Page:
Agriculture and Environment: Salmon
Better Management Practices: Reduce Diseases
The development and widespread adoption of a code of conduct could help producers both prevent diseases and contain them if they occur.
Producers need their own systems for quarantining animals before introduction if countries do not have their own rules or if such rules are inadequate or are not enforced.
The point here, however, is not simply to obey the law. Diseases can wipe out operations, so there is too much at stake to hide behind laws. Producers must develop their own programs that exceed those of most countries because producers stand to lose if things go wrong.
The importance of disease treatment & containment
Once procedures are established, workers need to understand their role in containment and disease transference issues, whether they work in hatcheries or net-cage operations. Vaccination programs should be mandatory, as should the quarantine of sick animals.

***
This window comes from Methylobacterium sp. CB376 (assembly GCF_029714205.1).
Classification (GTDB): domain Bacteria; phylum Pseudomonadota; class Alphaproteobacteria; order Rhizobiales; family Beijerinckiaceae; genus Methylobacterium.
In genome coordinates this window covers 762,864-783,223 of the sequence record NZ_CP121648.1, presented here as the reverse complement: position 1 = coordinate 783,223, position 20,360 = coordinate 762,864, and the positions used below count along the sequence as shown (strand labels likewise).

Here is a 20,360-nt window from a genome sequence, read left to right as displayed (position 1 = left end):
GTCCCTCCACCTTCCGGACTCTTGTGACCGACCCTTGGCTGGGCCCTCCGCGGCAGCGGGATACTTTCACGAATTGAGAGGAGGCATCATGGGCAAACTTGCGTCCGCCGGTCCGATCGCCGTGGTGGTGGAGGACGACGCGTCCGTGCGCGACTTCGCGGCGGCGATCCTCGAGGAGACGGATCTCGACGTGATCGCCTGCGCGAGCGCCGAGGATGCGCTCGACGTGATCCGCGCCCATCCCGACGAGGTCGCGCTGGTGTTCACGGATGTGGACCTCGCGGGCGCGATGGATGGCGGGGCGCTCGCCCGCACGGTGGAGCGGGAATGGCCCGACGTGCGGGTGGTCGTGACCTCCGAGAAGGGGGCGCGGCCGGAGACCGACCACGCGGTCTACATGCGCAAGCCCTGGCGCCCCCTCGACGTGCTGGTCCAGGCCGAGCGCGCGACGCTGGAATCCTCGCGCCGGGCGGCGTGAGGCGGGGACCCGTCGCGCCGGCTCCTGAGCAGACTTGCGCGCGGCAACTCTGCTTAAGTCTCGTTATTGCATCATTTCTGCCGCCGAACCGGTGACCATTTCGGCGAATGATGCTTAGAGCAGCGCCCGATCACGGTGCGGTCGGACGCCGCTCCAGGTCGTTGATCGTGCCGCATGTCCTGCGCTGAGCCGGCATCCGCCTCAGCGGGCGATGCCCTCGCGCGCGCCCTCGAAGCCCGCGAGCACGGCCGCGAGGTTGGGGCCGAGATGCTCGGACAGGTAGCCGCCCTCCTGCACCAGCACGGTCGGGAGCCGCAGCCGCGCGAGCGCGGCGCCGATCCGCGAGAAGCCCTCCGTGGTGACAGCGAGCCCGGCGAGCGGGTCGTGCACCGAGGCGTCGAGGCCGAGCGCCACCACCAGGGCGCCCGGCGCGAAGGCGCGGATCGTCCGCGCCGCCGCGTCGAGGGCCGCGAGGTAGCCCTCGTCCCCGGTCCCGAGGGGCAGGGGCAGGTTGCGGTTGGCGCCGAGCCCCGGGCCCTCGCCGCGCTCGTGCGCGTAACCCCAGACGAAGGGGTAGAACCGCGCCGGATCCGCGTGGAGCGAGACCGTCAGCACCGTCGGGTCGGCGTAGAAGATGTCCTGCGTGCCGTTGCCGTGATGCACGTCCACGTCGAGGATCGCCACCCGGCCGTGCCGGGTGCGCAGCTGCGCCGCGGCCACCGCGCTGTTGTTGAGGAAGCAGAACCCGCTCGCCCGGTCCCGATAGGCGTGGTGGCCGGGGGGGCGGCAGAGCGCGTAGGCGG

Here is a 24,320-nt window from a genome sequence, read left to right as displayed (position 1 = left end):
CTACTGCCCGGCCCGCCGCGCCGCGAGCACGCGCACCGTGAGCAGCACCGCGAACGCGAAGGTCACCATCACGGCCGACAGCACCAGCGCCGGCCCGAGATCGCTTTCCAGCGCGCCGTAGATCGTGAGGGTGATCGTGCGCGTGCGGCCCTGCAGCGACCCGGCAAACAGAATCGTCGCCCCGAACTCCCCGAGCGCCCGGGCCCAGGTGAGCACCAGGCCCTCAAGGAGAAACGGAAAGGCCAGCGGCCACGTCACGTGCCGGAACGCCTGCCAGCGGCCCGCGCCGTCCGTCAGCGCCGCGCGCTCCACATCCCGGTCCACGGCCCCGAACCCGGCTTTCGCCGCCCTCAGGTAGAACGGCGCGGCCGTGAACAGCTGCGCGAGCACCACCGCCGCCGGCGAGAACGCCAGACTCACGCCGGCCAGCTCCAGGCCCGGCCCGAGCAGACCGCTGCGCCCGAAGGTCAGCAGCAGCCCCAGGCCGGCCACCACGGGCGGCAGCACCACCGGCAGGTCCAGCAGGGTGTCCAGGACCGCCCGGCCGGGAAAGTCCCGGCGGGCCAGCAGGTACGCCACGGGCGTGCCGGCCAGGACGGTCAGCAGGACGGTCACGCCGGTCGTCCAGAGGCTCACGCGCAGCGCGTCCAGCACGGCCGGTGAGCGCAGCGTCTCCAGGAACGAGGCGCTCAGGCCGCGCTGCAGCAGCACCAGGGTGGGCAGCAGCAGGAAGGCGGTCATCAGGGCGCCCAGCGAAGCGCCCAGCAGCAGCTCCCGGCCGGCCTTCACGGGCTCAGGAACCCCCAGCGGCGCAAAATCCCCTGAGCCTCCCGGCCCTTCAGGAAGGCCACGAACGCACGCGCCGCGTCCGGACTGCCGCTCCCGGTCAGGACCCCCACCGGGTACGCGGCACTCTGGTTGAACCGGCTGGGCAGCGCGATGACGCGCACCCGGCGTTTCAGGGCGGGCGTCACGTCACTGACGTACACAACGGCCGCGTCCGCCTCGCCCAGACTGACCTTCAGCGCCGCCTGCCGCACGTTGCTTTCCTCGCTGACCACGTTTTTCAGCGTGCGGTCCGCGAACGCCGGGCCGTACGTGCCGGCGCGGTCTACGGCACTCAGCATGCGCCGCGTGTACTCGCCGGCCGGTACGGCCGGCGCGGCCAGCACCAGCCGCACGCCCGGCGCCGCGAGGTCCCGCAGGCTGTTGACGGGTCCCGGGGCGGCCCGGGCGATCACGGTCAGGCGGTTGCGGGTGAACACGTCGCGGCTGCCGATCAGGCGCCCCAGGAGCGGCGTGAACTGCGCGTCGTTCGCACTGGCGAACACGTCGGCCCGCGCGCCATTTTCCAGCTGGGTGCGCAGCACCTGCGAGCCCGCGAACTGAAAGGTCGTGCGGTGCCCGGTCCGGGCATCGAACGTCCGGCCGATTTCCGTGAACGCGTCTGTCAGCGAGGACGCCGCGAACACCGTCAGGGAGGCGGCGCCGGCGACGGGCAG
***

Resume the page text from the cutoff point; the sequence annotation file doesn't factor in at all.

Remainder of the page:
Fish that are untreatable should be killed and properly disposed of so there is no chance that they will infect other fish, either within the aquaculture production system or in the wild.
Diseases in salmon operations are also a threat to wild fish populations. Consequently, diseases should be addressed quickly ad effectively both to maintain the economic viability of the producer and to avoid the potential impact of disease outbreaks on wild populations (Whoriskey 2000).
Diseases should be monitored systematically on all farms as well as within the proximity of farms to better identify and understand the role that farms as well as within the proximity of farms to better identify and understand the role that farms play in maintaining or extending disease vectors. If disease issues cannot be addressed through management, medication, and vaccines, then they may have be addressed through a total reduction of net cages in any given area.